Family walking adventures in Aberdeenshire
27 January 2021
Aberdeenshire is well placed for hiking adventures, from coastal trails to mountain tops. Our children have been out in the hills since they were old enough to walk, not always full of enthusiasm but they did learn to love it!
So where can you take the family for a hiking adventure in Aberdeenshire?
Bennachie is a great introduction to hill walking. We are there a lot through the year delivering navigation courses and it is always popular with families. One tip I would give though is there are less steep ways up Mither Tap than the one sign posted from the Visitor Centre carpark. I always say that’s the way to put children off hill walking! Try the route along to Heather Brig and up via the southern path through the Monymusk Triangle. A stop off at the Centre is recommended, look at the informative displays, chat to the staff and have an ice cream or coffee!
Aberdeenshire has excellent coastal walks. One of these starts at the Forvie National Nature Reserve which is rich in history and has a wide variety of wildlife too. Visit the old Kirk at Forvie before continuing to the beautifully hidden, Hackly Bay (be careful near the cliff edges). The picturesque village of Collieston is not too far and you can also continue to the dramatic Slains Castle. Make the day as long or as short as you like and coastal walks are best finished off with a fish and chip supper!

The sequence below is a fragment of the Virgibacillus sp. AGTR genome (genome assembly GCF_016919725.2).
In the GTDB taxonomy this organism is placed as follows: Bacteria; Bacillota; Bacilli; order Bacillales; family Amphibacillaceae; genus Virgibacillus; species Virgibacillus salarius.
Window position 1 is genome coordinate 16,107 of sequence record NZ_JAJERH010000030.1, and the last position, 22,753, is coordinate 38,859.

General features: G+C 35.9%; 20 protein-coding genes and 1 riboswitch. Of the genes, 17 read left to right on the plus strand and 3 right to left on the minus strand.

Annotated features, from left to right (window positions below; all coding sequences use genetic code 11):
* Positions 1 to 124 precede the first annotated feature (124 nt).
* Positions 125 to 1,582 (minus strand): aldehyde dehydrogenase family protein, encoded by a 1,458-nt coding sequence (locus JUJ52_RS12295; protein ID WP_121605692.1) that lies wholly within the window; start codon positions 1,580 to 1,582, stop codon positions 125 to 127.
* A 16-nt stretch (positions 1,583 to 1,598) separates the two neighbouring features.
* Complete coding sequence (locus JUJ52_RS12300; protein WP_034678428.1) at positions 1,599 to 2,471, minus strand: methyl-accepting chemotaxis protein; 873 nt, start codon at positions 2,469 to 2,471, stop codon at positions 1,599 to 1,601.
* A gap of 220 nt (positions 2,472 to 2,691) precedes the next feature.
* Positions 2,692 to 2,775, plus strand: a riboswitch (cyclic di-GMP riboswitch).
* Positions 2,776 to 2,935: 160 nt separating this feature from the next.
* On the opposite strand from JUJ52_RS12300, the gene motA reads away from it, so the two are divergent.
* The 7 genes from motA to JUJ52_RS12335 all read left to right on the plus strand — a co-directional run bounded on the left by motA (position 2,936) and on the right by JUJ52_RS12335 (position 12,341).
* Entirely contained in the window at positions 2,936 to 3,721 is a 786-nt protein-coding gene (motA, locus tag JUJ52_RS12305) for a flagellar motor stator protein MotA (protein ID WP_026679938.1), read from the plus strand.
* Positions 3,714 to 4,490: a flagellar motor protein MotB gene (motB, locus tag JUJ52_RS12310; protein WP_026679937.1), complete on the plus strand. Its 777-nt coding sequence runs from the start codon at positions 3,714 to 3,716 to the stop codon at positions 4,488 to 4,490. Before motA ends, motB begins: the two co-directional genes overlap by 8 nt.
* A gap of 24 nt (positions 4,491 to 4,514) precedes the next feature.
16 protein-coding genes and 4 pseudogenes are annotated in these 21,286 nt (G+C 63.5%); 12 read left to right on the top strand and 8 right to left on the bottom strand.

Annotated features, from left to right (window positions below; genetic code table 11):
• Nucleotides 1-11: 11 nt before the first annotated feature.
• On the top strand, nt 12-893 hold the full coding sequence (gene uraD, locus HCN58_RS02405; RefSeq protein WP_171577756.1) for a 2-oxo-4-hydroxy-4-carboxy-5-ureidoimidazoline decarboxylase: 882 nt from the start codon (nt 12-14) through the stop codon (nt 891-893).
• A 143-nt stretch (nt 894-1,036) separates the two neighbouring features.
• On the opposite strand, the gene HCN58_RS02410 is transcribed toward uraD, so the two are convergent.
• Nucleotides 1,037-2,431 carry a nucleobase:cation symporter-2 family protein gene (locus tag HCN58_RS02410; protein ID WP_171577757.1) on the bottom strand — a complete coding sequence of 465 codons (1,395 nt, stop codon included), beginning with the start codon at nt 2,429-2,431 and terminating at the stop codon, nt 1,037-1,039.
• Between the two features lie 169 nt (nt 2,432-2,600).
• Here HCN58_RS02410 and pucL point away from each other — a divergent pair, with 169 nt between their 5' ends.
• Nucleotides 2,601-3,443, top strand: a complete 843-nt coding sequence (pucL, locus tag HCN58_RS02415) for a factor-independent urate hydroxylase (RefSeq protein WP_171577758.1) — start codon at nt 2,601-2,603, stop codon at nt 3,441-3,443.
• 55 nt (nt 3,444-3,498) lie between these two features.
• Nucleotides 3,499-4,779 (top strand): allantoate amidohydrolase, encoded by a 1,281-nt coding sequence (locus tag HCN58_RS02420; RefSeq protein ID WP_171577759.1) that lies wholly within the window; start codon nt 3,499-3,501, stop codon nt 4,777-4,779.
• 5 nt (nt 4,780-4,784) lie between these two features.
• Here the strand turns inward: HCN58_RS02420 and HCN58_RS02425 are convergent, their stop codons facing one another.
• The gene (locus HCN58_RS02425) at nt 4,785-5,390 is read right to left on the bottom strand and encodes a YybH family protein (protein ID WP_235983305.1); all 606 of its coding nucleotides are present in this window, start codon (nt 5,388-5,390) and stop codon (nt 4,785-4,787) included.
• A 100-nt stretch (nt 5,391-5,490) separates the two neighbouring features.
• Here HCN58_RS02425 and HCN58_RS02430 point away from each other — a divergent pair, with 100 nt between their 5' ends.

Sleeping out under the stars?
Whilst a night under canvas might terrify some parents it is easier and more enjoyable than you think! Trek up one of Aberdeenshire’s remote glens, pitch up and cook a meal, leaving a lasting memory. Take some advice, or go with an outdoor company like ours, then it should be a good memory! Remember to leave no trace and follow the outdoor access code. One benefit of self-sufficiency camping is that you can spend more on other things, perhaps a night in one of the many excellent hotels in Aberdeenshire for the last day of your trip? If the thought of camping is too much then a happy medium could be a glamping pod.
Wherever you go on your family adventure, it is well worth taking some time to plan and maybe limit your Bear Grylls type enthusiasm! Try not to take on anything that might put the children off in the future. Plenty of snacks and games along the way are good idea. Perhaps take some binoculars for watching the wildlife, identification cards for paw prints, treasure hunts, a pack of cards for the tent or for those a bit older make it a challenge with rewards! Remember to take the time to explore, look for birds, squirrels, different types of flowers and mosses, then your connection with the outdoors will naturally evolve.
Before you go up any hill you should let someone know where you are going, have the right equipment and have the skills to navigate your way around the hill. You should also know the code before you go too.